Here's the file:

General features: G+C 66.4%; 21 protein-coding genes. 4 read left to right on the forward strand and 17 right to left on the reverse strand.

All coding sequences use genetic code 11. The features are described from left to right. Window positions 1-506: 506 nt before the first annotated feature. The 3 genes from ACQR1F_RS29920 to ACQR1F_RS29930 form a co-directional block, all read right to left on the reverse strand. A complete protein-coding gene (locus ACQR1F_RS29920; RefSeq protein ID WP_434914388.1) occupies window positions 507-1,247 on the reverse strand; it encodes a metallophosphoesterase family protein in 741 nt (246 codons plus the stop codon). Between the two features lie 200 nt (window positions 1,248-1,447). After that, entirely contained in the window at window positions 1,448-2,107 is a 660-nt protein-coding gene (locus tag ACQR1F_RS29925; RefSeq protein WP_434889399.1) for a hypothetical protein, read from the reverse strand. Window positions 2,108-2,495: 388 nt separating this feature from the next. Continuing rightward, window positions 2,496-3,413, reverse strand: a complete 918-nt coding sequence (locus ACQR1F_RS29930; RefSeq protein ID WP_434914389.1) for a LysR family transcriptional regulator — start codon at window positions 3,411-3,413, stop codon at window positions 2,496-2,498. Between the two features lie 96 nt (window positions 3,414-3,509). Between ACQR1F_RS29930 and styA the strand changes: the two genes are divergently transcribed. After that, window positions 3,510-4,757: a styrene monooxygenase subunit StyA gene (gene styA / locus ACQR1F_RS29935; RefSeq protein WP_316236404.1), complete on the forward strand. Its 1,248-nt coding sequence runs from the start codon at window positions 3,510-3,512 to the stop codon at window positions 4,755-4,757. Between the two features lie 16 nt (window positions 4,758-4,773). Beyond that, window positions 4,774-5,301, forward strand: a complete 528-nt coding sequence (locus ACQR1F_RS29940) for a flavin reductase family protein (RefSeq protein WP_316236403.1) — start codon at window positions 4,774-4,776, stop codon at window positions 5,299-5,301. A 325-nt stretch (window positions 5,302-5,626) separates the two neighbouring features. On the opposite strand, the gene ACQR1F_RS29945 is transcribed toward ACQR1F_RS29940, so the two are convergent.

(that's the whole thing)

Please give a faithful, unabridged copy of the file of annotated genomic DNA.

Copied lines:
General features: G+C 66.4%; 21 protein-coding genes. 4 read left to right on the forward strand and 17 right to left on the reverse strand.

All coding sequences use genetic code 11. The features are described from left to right. Window positions 1-506: 506 nt before the first annotated feature. The 3 genes from ACQR1F_RS29920 to ACQR1F_RS29930 form a co-directional block, all read right to left on the reverse strand. A complete protein-coding gene (locus ACQR1F_RS29920; RefSeq protein ID WP_434914388.1) occupies window positions 507-1,247 on the reverse strand; it encodes a metallophosphoesterase family protein in 741 nt (246 codons plus the stop codon). Between the two features lie 200 nt (window positions 1,248-1,447). After that, entirely contained in the window at window positions 1,448-2,107 is a 660-nt protein-coding gene (locus tag ACQR1F_RS29925; RefSeq protein WP_434889399.1) for a hypothetical protein, read from the reverse strand. Window positions 2,108-2,495: 388 nt separating this feature from the next. Continuing rightward, window positions 2,496-3,413, reverse strand: a complete 918-nt coding sequence (locus ACQR1F_RS29930; RefSeq protein ID WP_434914389.1) for a LysR family transcriptional regulator — start codon at window positions 3,411-3,413, stop codon at window positions 2,496-2,498. Between the two features lie 96 nt (window positions 3,414-3,509). Between ACQR1F_RS29930 and styA the strand changes: the two genes are divergently transcribed. After that, window positions 3,510-4,757: a styrene monooxygenase subunit StyA gene (gene styA / locus ACQR1F_RS29935; RefSeq protein WP_316236404.1), complete on the forward strand. Its 1,248-nt coding sequence runs from the start codon at window positions 3,510-3,512 to the stop codon at window positions 4,755-4,757. Between the two features lie 16 nt (window positions 4,758-4,773). Beyond that, window positions 4,774-5,301, forward strand: a complete 528-nt coding sequence (locus ACQR1F_RS29940) for a flavin reductase family protein (RefSeq protein WP_316236403.1) — start codon at window positions 4,774-4,776, stop codon at window positions 5,299-5,301. A 325-nt stretch (window positions 5,302-5,626) separates the two neighbouring features. On the opposite strand, the gene ACQR1F_RS29945 is transcribed toward ACQR1F_RS29940, so the two are convergent.